Grant for doctoral stays in research excellence centres (Junta de Andalucía)
Sample Publications: Nogueira-Arjona, R.,Santacana, M., Montoro, M., Rosado, S., Guillamat, R., Vallès, V. & Fullana, M.A. (2017). Sudden Gains in Exposure-focused Cognitive-Behavioral Group Therapy for Panic Disorder.http://dx.doi.org/10.1002/cpp.2093
Romero-Sanchiz, P., Nogueira-Arjona, R., García-Ruiz, A., Luciano, J.V., Garcia-Campayo, J., Gili, M., Botella, C., Baños, R., Castro, A., Lopez-del-Hoyo, Y., PerezAra, M.A., Modrego-Alarcon, M., Mayoral-Cleríes, F. (2017). Economic evaluation of a guided and unguided internet-based CBT intervention for major depression: Results from a multi-center, three-armed randomized controlled trial conducted in primary care. PloS one, 12(2),e0172741. https://doi.org/10.1371/journal.pone.0172741
Gavino, A., Nogueira, R., Pérez-Costillas, L., Godoy, A. (2017). Psychometric Properties of the Frost Multidimensional Perfectionism Scale in Spanish Children and Adolescents. Assessment. https://doi.org/10.1177/1073191117740204
Gavino, A., Nogueira, R.& Godoy, A. (2014). Manual para el tratamiento psicológico del Trastorno Obsesivo-Compulsivo en niños y adolescentes. Madrid: Pirámide. Romero, P.& Gavino, A. (2009) Tratando... Trastorno de Ansiedad Generalizada. Madrid: Pirámide.ISBN 9788436822953.


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Lab Staff

Jennifer Swansburg

Jennifer Swansburg

MAAC Lab Manager- Alcohol and Anxiety Projects

I returned to school, completing a BSc at Dalhousie University (2010). I started working with the Stewart lab in 2011 and have had the opportunity to work on and support a number of research projects involving Dr. Stewart’s lab members and collaborators. I am interested in the impact efficacious treatment can have on youth and adults suffering with mental health and addictions concerns.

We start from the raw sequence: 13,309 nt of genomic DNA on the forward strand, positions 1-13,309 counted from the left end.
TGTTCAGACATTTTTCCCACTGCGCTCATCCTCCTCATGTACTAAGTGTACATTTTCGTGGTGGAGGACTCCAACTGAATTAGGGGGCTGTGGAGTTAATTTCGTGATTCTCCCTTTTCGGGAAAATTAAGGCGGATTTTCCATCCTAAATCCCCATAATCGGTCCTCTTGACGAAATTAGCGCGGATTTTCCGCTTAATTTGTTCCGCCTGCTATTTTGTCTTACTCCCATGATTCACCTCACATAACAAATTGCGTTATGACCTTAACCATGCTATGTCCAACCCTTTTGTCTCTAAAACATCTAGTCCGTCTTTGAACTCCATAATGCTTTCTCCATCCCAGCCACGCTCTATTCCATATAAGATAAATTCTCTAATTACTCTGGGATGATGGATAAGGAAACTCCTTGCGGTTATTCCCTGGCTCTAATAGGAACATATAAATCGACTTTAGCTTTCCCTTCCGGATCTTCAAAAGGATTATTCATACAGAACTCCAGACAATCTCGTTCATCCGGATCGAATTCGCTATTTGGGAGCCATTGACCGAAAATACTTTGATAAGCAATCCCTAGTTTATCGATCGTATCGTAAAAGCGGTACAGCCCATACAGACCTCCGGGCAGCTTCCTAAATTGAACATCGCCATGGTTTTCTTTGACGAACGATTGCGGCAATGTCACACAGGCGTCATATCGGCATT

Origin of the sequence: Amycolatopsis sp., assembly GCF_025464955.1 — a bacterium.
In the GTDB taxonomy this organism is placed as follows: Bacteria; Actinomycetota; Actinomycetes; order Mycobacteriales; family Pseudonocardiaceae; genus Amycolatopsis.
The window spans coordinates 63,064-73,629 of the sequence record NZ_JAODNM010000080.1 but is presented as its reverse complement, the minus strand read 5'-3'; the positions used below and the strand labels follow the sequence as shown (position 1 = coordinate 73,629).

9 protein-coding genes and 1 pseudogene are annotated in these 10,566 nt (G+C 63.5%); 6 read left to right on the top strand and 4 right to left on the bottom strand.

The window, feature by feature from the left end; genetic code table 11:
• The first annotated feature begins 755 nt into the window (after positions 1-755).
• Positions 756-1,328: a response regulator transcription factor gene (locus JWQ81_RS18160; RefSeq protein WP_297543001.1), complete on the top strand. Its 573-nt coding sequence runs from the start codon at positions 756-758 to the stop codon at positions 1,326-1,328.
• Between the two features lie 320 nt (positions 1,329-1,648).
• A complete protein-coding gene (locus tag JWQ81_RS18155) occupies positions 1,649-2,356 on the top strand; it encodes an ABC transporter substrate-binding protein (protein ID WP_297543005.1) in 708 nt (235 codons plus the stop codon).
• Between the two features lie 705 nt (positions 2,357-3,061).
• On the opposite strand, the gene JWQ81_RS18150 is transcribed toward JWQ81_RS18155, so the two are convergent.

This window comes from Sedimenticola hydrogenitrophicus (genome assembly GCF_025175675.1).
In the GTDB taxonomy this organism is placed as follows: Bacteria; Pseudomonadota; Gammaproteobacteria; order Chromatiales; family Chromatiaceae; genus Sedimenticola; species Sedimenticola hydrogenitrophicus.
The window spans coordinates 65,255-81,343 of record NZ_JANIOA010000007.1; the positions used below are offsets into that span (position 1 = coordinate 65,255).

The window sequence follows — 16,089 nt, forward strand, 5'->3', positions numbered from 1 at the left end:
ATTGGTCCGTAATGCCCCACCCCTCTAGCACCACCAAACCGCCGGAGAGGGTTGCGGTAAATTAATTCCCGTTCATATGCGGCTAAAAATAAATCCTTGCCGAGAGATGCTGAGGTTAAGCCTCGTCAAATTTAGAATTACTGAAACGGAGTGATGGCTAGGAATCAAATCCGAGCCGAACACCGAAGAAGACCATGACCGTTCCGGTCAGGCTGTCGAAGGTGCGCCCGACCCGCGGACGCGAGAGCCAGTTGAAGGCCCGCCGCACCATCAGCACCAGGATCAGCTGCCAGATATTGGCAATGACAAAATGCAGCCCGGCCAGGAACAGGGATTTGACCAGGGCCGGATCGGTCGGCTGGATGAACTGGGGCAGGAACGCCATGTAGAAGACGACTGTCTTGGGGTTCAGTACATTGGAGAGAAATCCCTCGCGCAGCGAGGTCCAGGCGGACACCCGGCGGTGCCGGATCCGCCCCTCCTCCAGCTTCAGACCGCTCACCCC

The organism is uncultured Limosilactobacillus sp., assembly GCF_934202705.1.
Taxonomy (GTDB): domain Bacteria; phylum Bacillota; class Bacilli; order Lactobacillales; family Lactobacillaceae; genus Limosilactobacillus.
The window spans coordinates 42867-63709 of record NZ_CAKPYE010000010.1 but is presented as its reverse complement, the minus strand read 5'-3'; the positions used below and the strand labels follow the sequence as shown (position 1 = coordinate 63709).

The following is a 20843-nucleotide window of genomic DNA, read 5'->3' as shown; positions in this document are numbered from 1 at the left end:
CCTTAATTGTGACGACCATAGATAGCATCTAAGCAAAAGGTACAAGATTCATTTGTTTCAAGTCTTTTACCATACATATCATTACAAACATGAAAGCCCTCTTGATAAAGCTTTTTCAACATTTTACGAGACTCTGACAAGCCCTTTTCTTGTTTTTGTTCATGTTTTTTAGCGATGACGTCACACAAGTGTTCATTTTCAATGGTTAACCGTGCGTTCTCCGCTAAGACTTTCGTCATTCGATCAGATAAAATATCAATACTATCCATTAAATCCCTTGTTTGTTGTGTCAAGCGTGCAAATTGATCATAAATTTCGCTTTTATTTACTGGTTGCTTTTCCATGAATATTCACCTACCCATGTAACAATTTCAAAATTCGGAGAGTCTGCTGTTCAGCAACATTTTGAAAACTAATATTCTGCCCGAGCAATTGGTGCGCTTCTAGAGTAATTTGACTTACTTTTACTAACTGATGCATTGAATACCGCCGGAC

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Kyle McKee

Kyle McKee

MAAC Lab Manager - CUSP Trial

My undergraduate work was done at the University of New Brunswick (BA in psychology/anthropology 2010; BSc in biological psychology 2015). I received my MSc in Neuroscience from McGill University in 2018, under the supervision of Dr. Suzanne King and Dr. Mallar Chakravarty. My graduate research focused on how stress experienced by pregnant women impacts the structural brain development of children. Overall, I feel that I have obtained a unique blend of skills and interests, on top of years of highly relevant research experience. My primary role in the MAAC lab will be to help oversee the Canadian Underage Substance Use Prevention (CUSP) Trial.

Pam Collins

Pam Collins

MAAC Lab Manager- Gambling Projects

I completed my undergraduate studies in May 1999 at Dalhousie University, receiving a first class honours degree in Psychology. Since graduation, I have been managing the Dalhousie Gambling Lab. I have had the privilege to be both a student and employee of Dr. Stewart's, and I love the variety and learning opportunities that my job affords me.


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Graduate Students

Noelle Strickland

Noelle Strickland

Ph.D. Student

I completed my Master's degree at Carleton University and I am in the first year of my PhD in Clinical Psychology. I am interested in how social anxiety and drinking motives influence alcohol use in adolescents and young adults. In future studies I aim to explore how context (e.g., alone, with friends) may change drinking behaviours for socially anxious young adults.
Awards: 2016/2017 Killam Predoctoral Scholarship-Level 2
2016/2017 Honorary Nova Scotia Graduate Scholar
2015/2016 Joseph Armand Bombardier Canada Graduate Scholarship - Master's